Emma Watson Pussy
War And Peace
were to be seen, some flayed, some not, and
broken-down carts beside which solitary soldiers sat waiting for
something, and again soldiers straggling from their companies,
crowds of whom set off to the neighboring villages, or returned from
them dragging sheep, fowls, hay, and bulging sacks. At each ascent
or descent of the road the crowds were yet denser and the din of
shouting more incessant. Soldiers floundering knee-deep in mud
pushed the guns and wagons themselves. Whips cracked, hoofs slipped,
traces broke, and lungs were strained with shouting. The officers
directing the march rode backward and forward between the carts. Their
voices were but feebly heard amid the uproar and one saw by their
faces that they despaired of the possibility of checking this
"Here is our dear Orthodox Russian army," thought Bolkonski,
recalling Bilibins words.
Wishing to find out where the commander in chief was, he rode up
to a convoy. Directly opposite to him came a strange one-horse
vehicle, evidently rigged up by soldiers out of any available
materials and looking like something between a cart, a cabriolet,
and a caleche. A soldier was driving, and a woman enveloped in
shawls sat behind the apron under the leather hood of the vehicle.
Prince Andrew rode up and was just putting his question to a soldier
when his attention was diverted by the desperate shrieks of the
woman in the vehicle. An officer in charge of transport was beating
the soldier who was driving the womans vehicle for trying to get
ahead of others, and the strokes of his whip fell on the apron of
the equipage. The woman screamed piercingly. Seeing Prince Andrew
she leaned out from behind the apron and, waving her thin arms from
under the woolen shawl, cried:
"Mr. Aide-de-camp! Mr. Aide-de-camp!... For heavens sake... Protect
me! What will become of us? I am the wife of the doctor of the Seventh
Chasseurs.... They wont let us pass, we are left behind and have lost
"Ill flatten you into a pancake!" shouted the angry officer to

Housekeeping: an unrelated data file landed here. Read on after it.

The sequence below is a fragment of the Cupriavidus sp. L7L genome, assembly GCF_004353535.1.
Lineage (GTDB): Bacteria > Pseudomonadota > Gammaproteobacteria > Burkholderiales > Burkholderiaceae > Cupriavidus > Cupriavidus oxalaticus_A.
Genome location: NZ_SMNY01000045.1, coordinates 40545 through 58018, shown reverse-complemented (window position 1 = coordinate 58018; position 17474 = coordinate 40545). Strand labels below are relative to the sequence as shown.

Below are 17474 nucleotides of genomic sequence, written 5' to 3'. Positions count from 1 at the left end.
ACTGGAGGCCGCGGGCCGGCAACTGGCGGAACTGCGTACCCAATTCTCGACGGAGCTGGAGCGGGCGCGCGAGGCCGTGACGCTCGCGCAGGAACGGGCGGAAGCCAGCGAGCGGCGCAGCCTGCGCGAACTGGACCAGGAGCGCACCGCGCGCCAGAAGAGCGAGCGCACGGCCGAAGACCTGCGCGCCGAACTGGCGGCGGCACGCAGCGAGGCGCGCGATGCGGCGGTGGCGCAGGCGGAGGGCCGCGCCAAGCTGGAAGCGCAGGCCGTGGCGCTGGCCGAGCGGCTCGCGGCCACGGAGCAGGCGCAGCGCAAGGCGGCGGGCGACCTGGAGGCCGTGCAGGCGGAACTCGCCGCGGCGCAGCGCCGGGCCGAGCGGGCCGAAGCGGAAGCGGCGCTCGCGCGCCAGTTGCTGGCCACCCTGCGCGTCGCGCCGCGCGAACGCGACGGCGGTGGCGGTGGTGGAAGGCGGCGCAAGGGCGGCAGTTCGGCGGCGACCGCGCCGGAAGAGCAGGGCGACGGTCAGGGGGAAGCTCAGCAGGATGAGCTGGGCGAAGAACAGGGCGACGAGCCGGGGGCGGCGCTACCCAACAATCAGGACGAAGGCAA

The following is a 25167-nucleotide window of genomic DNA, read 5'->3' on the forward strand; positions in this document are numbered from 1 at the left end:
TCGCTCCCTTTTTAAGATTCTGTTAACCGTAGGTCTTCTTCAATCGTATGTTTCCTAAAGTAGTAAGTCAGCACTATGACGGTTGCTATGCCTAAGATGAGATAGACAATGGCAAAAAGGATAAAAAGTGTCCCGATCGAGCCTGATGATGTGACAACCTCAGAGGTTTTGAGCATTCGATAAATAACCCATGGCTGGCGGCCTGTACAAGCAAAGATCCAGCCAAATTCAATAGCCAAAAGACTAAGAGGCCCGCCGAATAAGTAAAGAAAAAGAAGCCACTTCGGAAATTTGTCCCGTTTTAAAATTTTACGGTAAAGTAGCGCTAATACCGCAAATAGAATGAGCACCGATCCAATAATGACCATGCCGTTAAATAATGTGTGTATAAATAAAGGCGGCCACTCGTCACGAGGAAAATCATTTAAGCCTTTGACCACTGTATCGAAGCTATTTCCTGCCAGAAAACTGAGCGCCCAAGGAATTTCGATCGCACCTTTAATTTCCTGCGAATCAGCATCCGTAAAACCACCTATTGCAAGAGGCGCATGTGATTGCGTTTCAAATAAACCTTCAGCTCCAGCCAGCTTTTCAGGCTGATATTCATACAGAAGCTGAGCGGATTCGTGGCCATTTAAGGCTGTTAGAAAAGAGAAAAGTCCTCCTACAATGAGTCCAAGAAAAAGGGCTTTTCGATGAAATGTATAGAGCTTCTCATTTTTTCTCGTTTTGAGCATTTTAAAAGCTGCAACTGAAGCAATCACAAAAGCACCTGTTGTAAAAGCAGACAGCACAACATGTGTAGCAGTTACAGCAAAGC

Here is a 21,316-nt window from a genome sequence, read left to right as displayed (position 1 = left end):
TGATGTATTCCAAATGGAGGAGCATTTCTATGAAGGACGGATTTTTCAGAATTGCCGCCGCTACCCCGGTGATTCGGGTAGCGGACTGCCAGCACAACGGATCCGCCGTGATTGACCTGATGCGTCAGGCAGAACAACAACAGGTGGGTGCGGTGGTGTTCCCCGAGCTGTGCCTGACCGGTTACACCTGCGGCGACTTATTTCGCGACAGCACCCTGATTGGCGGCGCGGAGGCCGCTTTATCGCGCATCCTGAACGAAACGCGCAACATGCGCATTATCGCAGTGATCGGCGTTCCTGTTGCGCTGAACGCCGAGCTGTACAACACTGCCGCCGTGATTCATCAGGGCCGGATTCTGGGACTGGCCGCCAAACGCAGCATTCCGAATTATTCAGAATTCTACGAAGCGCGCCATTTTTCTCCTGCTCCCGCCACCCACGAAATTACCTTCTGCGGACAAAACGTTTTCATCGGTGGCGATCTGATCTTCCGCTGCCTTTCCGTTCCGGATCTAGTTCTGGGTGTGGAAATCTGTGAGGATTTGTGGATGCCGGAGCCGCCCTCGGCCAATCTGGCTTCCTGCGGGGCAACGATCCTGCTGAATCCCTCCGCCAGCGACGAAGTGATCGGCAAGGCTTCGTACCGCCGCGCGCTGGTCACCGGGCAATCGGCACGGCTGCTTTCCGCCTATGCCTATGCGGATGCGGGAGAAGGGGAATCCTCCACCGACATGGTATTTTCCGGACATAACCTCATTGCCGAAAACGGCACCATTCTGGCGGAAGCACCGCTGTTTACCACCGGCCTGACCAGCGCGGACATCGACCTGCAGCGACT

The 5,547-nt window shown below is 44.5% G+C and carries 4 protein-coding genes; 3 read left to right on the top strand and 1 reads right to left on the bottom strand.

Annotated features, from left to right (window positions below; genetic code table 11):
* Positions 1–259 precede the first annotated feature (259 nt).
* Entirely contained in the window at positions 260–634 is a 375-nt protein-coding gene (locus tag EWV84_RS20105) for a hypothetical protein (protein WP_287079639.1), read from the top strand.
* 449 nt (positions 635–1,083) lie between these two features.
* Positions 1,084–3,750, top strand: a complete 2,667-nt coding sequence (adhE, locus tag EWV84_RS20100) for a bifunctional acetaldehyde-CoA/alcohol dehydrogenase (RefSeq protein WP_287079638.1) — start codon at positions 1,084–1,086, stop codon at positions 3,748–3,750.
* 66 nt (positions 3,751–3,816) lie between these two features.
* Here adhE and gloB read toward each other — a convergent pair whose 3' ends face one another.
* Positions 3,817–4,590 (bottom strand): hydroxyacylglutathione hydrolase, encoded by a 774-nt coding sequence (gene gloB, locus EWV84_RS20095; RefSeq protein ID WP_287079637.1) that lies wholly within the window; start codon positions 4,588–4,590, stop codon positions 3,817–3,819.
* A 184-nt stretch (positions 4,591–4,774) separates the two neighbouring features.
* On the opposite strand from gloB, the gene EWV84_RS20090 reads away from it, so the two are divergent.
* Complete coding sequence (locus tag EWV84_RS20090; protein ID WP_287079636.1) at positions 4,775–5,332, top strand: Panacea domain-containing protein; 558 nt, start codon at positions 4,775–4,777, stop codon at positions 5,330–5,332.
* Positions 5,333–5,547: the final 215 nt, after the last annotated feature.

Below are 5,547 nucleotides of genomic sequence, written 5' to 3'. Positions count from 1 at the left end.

the soldier. "Turn back with your slut!"
"Mr. Aide-de-camp! Help me!... What does it all mean?" screamed
the doctors wife.
"Kindly let this cart pass. Dont you see its a woman?" said Prince
Andrew riding up to the officer.
The officer glanced at him, and without replying turned again to the
soldier. "Ill teach you to push on!... Back!"
"Let them pass, I tell you!" repeated Prince Andrew, compressing his
"And who are you?" cried the officer, turning on him with tipsy
rage, "who are you? Are you in command here? Eh? I am commander
here, not you! Go back or Ill flatten you into a pancake," repeated
he. This expression evidently pleased him.
"That was a nice snub for the little aide-de-camp," came a voice
Prince Andrew saw that the officer was in that state of senseless,
tipsy rage when a man does not know what he is saying. He saw that his
championship of the doctors wife in her queer trap might expose him
to what he dreaded more than anything in the world--to ridicule; but
his instinct urged him on. Before the officer finished his sentence
Prince Andrew, his face distorted with fury, rode up to him and raised
his riding whip.
The officer flourished his arm and hastily rode away.
"Its all the fault of these fellows on the staff that theres
this disorder," he muttered. "Do as you like."
Prince Andrew without lifting his eyes rode hastily away from the
doctors wife, who was calling him her deliverer, and recalling with a
sense of disgust the minutest details of this humiliating scene he
galloped on to the village where he was told that the commander in
On reaching the village he dismounted and went to the nearest house,
intending to rest if but for a moment, eat something, and try to
sort out the stinging and tormenting thoughts that confused his
mind. "This is a mob of scoundrels and not an army," he was thinking
as he went up to the window of the first house, when a familiar
voice called him by name.
He turned round. Nesvitskis handsome face looked out of the
little window. Nesvitski, moving his moist lips as he chewed
something, and flourishing his arm, called him to enter.
"Bolkonski! Bolkonski!... Dont you hear? Eh? Come quick..." he
Entering the house, Prince Andrew saw Nesvitski and another adjutant
having something to eat. They hastily turned round to him asking if he
had any news. On their familiar faces he read agitation and alarm.
This was particularly noticeable
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